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Understanding Alcohol Abuse -- Symptoms

What Are the Symptoms of Alcohol Abuse?

The following symptoms are associated with alcohol abuse:

  • Temporary blackouts or memory loss.
  • Recurrent arguments or fights with family members or friends as well as irritability, depression, or mood swings.
  • Continuing use of alcohol to relax, to cheer up, to sleep, to deal with problems, or to feel "normal."
  • Headache, anxiety, insomnia, nausea, or other unpleasant symptoms when you stop drinking.
  • Flushed skin and broken capillaries on the face; a husky voice; trembling hands; bloody or black/tarry stools or vomiting blood; chronic diarrhea; and drinking alone, in the mornings, or in secret; these symptoms are specifically associated with alcoholism.

Keep in mind that alcohol abuse is different from alcohol dependence.

Understanding Alcohol Abuse

Find out more about alcohol abuse:

Basics

Symptoms

Treatment

Prevention

 

  • With abuse, a person uses alcohol in excess but may not have regular cravings, a need to use daily, or withdrawal symptoms during sudden stoppage. The person may often have heavy alcohol binge episodes separated by periods of not drinking.
  • If a person is dependent on alcohol, he or she needs to drink regularly or even daily and drink more and more to get the same effects. The person also experiences withdrawal symptoms if he or she stops drinking and wants to quit drinking alcohol but can't.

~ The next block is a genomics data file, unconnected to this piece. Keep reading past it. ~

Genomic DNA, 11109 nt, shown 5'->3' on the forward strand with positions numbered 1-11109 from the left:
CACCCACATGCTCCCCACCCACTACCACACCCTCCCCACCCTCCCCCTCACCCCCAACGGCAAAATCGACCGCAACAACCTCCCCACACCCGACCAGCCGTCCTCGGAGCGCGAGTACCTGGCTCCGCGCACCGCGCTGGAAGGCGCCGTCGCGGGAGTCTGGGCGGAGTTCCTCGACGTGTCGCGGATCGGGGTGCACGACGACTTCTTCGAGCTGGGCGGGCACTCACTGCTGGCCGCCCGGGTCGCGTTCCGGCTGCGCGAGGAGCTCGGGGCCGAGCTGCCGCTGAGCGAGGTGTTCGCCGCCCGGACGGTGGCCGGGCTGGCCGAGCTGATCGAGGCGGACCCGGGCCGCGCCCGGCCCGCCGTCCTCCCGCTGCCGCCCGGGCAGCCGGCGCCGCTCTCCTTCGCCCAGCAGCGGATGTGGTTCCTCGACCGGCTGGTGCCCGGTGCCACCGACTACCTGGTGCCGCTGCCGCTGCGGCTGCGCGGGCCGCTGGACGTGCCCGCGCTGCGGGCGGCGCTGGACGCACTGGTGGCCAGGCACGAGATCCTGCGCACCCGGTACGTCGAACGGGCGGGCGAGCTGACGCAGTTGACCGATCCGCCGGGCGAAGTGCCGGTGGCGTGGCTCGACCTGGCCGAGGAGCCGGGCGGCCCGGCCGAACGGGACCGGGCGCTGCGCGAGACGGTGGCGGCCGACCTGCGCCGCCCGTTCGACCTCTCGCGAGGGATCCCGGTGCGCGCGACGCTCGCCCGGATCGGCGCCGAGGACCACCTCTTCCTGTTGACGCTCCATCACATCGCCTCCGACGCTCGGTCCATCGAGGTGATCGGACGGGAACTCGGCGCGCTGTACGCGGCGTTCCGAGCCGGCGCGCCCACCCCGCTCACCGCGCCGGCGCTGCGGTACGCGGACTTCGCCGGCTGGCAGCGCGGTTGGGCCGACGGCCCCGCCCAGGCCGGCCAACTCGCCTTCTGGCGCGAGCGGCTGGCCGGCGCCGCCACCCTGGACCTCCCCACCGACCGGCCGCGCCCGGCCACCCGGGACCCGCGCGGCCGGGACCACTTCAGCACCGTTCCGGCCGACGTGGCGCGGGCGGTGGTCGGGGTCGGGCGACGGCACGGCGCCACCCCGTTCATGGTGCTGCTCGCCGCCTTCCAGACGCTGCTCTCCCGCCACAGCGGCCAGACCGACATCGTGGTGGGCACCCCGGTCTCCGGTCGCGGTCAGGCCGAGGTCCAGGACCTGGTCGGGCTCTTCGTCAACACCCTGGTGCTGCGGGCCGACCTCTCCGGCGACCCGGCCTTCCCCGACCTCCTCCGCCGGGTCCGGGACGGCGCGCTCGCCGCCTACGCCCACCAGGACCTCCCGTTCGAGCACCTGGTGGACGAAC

Call Your Doctor About Alcohol Dependence If:

  • You have any of the symptoms listed in the description section and are unable to stop drinking on your own. You need medical intervention to treat alcoholism. You may also be susceptible to ailments such as alcoholic hepatitis, ulcers, cirrhosis, and heart disease.
  • You drink regularly and experience chronic or periodic depression. You may be at risk of suicide.
  • You have tried to stop drinking and experienced withdrawal symptoms such as headache, anxiety, insomnia, nausea, or delirium tremens (DTs). You need medical attention by a doctor or a treatment center.

Ask yourself, "Do I have a problem?"

  • C -- You tried but failed to Cut down your drinking
  • A -- You are Annoyed by criticism from others about drinking
  • G -- You feel Guilt about consequences of drinking (such as loss of job or relationship)
  • E -- You've needed a drink or Eye-opener to steady your nerves or treat a hangover

If you answered "yes" to two or more of these questions, you could have a problem with alcohol.

WebMD Medical Reference

Reviewed by David T. Derrer, MD on March 29, 2014

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